Biophysical detection of diversity and bias in GPCR function

Werner Jaeger, Stephen Armstrong, S.J. Hill, Kevin Pfleger

Research output: Contribution to journalReview article

28 Citations (Scopus)


Guanine nucleotide binding protein (G protein)-coupled receptors (GPCRs) function in complexes with a range of molecules and proteins including ligands, G proteins, arrestins, ubiquitin, and other receptors. Elements of these complexes may interact constitutively or dynamically, dependent upon factors such as ligand binding, phosphorylation, and dephosphorylation. They may also be allosterically modulated by other proteins in a manner that changes temporally and spatially within the cell. Elucidating how these complexes function has been greatly enhanced by biophysical technologies that are able to monitor proximity and/or binding, often in real time and in live cells. These include resonance energy transfer approaches such as bioluminescence resonance energy transfer (BRET) and fluorescence resonance energy transfer (FRET). Furthermore, the use of fluorescent ligands has enabled novel insights into allosteric interactions between GPCRs. Consequently, biophysical approaches are helping to unlock the amazing diversity and bias in G protein-coupled receptor signaling. © 2014 Jaeger, Armstrong, Hill and Pfleger.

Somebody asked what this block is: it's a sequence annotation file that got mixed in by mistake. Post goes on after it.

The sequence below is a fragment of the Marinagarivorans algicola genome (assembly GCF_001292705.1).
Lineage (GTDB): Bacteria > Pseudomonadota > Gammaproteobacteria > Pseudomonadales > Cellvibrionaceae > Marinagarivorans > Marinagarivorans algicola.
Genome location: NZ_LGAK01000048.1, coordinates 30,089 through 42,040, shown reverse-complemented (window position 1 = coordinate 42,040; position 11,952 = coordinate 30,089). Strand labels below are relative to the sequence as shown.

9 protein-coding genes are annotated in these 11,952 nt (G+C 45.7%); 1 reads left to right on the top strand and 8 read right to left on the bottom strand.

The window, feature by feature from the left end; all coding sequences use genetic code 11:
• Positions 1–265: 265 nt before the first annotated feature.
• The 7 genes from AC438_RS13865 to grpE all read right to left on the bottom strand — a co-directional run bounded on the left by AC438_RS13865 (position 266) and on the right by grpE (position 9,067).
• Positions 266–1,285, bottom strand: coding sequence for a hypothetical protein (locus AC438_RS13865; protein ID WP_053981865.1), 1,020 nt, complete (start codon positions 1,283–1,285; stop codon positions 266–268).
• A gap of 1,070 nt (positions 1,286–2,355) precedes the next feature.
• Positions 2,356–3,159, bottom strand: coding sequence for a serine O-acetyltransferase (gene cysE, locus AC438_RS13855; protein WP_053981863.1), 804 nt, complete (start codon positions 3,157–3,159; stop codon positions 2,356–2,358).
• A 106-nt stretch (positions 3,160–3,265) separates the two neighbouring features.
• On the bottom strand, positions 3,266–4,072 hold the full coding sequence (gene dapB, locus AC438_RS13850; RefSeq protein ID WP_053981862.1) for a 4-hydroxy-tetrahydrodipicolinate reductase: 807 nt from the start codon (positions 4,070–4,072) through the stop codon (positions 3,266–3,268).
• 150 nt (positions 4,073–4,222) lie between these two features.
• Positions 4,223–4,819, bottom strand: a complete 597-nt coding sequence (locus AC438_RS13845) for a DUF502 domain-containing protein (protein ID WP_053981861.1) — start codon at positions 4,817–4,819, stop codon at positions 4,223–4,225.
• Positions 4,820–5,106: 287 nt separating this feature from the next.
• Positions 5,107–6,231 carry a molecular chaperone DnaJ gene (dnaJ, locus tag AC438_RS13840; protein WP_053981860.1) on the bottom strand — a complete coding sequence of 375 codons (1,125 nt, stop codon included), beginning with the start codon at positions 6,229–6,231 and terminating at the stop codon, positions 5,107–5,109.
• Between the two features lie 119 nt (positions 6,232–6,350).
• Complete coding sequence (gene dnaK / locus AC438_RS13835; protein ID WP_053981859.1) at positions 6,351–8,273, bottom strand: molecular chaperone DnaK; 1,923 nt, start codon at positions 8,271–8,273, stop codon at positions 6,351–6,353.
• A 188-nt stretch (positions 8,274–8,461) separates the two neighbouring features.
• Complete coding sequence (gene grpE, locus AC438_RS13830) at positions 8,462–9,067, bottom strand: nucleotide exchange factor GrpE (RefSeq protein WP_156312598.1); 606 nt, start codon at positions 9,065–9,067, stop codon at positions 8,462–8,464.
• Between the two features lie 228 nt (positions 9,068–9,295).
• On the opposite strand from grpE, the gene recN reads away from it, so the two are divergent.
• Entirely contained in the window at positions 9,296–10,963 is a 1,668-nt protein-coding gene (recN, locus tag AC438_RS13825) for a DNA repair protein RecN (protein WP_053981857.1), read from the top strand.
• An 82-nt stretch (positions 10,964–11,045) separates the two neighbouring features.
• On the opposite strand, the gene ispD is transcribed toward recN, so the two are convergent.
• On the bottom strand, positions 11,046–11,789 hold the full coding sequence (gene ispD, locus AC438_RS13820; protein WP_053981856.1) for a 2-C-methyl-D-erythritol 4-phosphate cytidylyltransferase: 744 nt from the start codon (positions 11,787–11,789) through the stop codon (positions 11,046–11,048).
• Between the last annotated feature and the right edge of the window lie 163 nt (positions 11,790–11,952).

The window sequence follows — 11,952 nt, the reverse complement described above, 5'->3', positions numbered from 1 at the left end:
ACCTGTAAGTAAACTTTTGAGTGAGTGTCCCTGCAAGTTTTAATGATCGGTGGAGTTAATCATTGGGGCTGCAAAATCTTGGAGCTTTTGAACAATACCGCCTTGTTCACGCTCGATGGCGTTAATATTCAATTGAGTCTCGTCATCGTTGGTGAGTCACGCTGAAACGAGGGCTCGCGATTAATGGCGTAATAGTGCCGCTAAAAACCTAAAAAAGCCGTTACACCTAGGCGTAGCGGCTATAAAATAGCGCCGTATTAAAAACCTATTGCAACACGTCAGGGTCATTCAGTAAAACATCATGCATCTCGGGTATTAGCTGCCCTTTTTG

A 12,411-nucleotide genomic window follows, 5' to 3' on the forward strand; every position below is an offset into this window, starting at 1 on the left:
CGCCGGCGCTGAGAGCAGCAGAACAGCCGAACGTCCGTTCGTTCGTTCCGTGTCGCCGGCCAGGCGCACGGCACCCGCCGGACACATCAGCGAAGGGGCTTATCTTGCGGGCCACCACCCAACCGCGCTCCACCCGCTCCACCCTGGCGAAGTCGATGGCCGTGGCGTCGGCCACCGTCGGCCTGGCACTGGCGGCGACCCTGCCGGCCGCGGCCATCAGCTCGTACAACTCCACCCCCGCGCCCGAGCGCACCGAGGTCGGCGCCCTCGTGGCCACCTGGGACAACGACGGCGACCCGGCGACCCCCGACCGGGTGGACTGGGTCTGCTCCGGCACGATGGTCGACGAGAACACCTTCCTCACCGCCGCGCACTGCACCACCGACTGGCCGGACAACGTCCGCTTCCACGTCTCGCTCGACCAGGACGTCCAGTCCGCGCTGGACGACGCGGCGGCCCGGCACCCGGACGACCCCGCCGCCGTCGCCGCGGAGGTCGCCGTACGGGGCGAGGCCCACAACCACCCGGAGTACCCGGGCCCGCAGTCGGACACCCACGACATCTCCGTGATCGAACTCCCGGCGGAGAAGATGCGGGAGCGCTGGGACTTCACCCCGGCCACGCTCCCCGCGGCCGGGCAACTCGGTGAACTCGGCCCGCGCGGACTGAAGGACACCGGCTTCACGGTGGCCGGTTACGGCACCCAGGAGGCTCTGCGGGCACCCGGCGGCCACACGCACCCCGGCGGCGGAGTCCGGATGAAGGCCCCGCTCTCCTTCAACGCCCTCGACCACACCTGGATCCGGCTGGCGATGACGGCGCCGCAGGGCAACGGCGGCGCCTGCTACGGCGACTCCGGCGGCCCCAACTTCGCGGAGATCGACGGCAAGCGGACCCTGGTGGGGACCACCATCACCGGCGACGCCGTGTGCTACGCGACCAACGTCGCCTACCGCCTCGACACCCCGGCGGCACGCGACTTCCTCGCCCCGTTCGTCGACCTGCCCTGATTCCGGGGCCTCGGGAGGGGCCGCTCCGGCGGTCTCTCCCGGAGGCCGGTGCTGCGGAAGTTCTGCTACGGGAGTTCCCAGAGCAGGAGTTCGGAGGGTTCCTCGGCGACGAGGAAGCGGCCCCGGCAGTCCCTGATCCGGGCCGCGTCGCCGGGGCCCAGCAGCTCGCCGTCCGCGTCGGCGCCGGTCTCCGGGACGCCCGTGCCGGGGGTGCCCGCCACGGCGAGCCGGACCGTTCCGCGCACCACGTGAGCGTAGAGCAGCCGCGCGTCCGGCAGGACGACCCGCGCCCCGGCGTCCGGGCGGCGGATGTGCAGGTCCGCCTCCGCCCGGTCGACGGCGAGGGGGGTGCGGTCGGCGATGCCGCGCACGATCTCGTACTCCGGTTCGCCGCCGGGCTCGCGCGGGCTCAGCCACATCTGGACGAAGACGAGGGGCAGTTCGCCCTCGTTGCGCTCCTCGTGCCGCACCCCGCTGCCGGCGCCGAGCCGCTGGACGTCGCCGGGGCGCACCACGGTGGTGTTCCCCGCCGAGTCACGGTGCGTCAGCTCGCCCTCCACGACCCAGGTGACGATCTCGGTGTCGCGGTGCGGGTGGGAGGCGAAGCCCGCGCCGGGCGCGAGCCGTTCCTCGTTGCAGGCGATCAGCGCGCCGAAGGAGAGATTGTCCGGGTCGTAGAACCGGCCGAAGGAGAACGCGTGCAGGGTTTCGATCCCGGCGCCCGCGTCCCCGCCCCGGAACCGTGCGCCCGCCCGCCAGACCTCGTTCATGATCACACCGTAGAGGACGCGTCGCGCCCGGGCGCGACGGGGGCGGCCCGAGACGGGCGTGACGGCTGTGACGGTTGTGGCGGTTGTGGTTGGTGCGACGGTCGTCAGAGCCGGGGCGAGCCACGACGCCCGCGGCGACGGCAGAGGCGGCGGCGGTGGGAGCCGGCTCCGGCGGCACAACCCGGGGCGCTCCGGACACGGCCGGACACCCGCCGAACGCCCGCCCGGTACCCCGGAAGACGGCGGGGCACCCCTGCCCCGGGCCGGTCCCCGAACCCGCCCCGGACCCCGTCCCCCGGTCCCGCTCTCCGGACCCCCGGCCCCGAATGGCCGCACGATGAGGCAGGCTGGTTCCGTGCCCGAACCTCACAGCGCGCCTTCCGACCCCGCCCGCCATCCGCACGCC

Original languageEnglish
Pages (from-to)1-11
JournalFrontiers in Endocrinology
Issue numberMAR
Publication statusPublished - 2014


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